Summary of The Laws of Disruption

Looking for the book?
We have the summary! Get the key insights in just 10 minutes.

The Laws of Disruption book summary
Start getting smarter:
or see our plans




  • Applicable
  • Innovative


Business strategist Larry Downes, author of Unleashing the Killer App, is much more specific than most authors about how digital technologies are changing the world – and why technology will advance even more and have more impact. While he addresses numerous issues that have received lots of attention already, Downes also looks beyond the headlines and the obvious implications of digital technology to examine the root causes of change. He pays informed attention to the law and legal structures. He also draws parallels between the digital revolution and the social changes wrought by other technologies, showing how such change ripples through the economy. He presents his findings as nine “laws of disruption,” which, somewhat confusingly, are the change agents of the “Law of Disruption.” This forward-looking book is fun, lively and useful. getAbstract recommends it to executives who are trying to plan for a shifting future and to those intrigued by digital technologies or social structures.

In this summary, you will learn

  • How nine powerful change agents called the “laws of disruption” work;
  • How the digital revolution is changing society and
  • What you – and the legal system – must do to adapt.

About the Author

Larry Downes, a partner with the Bell-Mason Group, is a nonresident fellow at the Stanford Law Center for Internet and Society and the author of Unleashing the Killer App.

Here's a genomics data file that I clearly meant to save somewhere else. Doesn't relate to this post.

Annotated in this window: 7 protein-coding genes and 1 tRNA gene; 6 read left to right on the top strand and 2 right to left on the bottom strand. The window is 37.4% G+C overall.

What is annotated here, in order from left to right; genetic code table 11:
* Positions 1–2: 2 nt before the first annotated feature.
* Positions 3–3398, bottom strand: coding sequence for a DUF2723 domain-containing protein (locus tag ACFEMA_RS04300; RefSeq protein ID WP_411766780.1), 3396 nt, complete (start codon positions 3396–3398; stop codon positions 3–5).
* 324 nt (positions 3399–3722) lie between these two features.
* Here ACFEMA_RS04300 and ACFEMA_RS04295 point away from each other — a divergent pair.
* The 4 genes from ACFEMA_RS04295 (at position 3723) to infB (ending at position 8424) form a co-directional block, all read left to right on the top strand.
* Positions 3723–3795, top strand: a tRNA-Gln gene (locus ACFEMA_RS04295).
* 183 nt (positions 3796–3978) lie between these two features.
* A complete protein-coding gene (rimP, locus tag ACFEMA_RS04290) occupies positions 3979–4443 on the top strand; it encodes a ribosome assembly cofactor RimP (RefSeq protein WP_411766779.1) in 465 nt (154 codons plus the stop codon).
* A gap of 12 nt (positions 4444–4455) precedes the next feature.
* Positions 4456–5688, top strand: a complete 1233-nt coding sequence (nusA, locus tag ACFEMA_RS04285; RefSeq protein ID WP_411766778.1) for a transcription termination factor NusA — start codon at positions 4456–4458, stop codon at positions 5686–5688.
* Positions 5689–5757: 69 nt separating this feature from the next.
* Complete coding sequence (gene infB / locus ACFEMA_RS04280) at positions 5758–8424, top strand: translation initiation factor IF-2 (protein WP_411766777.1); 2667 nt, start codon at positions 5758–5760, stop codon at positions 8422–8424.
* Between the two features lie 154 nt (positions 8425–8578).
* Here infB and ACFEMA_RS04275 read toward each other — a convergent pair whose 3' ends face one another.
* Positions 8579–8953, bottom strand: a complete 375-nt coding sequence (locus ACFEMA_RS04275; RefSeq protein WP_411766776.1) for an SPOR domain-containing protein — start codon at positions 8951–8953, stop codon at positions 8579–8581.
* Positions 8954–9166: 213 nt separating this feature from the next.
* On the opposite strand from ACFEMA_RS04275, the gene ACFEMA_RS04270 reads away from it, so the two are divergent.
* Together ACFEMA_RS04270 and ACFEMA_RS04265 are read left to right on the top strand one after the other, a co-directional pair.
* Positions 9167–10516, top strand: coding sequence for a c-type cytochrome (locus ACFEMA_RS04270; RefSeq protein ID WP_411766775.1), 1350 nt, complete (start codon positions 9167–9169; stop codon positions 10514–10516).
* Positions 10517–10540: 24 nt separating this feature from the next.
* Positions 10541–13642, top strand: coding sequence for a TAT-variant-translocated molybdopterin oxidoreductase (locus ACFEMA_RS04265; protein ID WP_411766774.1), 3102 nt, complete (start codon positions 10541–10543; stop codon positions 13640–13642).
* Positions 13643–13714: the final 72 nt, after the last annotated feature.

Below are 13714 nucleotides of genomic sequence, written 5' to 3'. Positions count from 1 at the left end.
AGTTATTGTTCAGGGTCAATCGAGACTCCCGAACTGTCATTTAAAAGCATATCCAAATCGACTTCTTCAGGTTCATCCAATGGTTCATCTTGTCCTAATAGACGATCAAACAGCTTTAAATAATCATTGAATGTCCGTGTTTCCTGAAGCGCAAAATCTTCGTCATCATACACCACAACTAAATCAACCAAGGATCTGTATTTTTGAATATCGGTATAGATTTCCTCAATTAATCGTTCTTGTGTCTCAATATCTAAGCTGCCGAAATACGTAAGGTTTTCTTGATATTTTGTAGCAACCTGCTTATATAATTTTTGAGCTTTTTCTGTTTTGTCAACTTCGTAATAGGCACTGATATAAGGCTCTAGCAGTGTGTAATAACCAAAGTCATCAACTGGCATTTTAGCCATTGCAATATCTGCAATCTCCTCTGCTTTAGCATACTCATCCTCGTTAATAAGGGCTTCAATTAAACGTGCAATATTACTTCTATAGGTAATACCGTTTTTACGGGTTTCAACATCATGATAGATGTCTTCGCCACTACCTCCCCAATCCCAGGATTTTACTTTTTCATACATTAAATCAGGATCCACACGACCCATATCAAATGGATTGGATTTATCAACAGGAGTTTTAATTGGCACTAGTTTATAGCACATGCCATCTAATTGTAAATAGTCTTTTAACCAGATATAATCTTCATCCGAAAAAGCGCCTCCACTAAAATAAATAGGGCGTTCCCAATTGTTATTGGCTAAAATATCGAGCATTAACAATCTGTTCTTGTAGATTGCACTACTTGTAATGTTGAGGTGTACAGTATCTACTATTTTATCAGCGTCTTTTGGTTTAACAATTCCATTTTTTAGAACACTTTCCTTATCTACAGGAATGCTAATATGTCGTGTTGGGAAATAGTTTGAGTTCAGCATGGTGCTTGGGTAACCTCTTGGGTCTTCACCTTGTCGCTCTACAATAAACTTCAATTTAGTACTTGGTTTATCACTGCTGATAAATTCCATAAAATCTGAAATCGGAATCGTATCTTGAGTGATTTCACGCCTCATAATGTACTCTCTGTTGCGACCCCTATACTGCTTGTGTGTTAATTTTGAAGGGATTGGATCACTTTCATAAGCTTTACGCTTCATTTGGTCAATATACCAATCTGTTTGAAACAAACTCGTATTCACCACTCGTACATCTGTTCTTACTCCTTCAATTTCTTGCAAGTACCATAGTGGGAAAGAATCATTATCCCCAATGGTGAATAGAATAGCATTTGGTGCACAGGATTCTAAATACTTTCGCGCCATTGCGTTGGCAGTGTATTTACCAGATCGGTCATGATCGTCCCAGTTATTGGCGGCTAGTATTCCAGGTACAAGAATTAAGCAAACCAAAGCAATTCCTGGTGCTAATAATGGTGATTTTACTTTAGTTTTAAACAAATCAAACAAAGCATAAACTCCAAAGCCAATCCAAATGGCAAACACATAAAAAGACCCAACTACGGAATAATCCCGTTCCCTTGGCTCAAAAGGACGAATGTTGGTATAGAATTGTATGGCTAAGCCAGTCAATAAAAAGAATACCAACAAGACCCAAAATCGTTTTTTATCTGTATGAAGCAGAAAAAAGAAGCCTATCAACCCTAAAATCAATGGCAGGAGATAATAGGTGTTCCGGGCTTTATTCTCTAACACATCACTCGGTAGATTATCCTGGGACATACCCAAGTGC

The Digital World and the “Law of Disruption”

When a new technology is introduced, society must adapt. To understand how a major technological change creates far-reaching ripples, consider the effect of replacing metal stirrups with “flexible leather” stirrups in Europe during Charlemagne’s reign. This simple innovation provided medieval knights with more balance, efficacy and deadly success. Essentially, the leather stirrup “saved Europe.” But, rather than pay their knights directly, kings gave them land and the right to collect rent. This led to a structured feudal society that outlasted – by 1,000 years – the initial need to pay victorious mounted knights. If you buy property in some areas of London even today, you pay “tribute to the Duke of Westminster.”

Consider the effect of another disruptive technology, the railroad, which changed shipping in 19th century America. The courts had no “clear precedent to determine ‘fair’ rates” for rail shipping. Attempts to adapt old laws proved useless. As famous attorney Brook Adams argued, “The character of competition has changed and the law must change to meet it, or collapse.” The legal system had to accommodate this...

More on this topic

Customers who read this summary also read

Move Fast and Break Things
What To Do When Machines Do Everything
Future Politics
Digital @ Scale
The Inevitable

Related Channels

Comment on this summary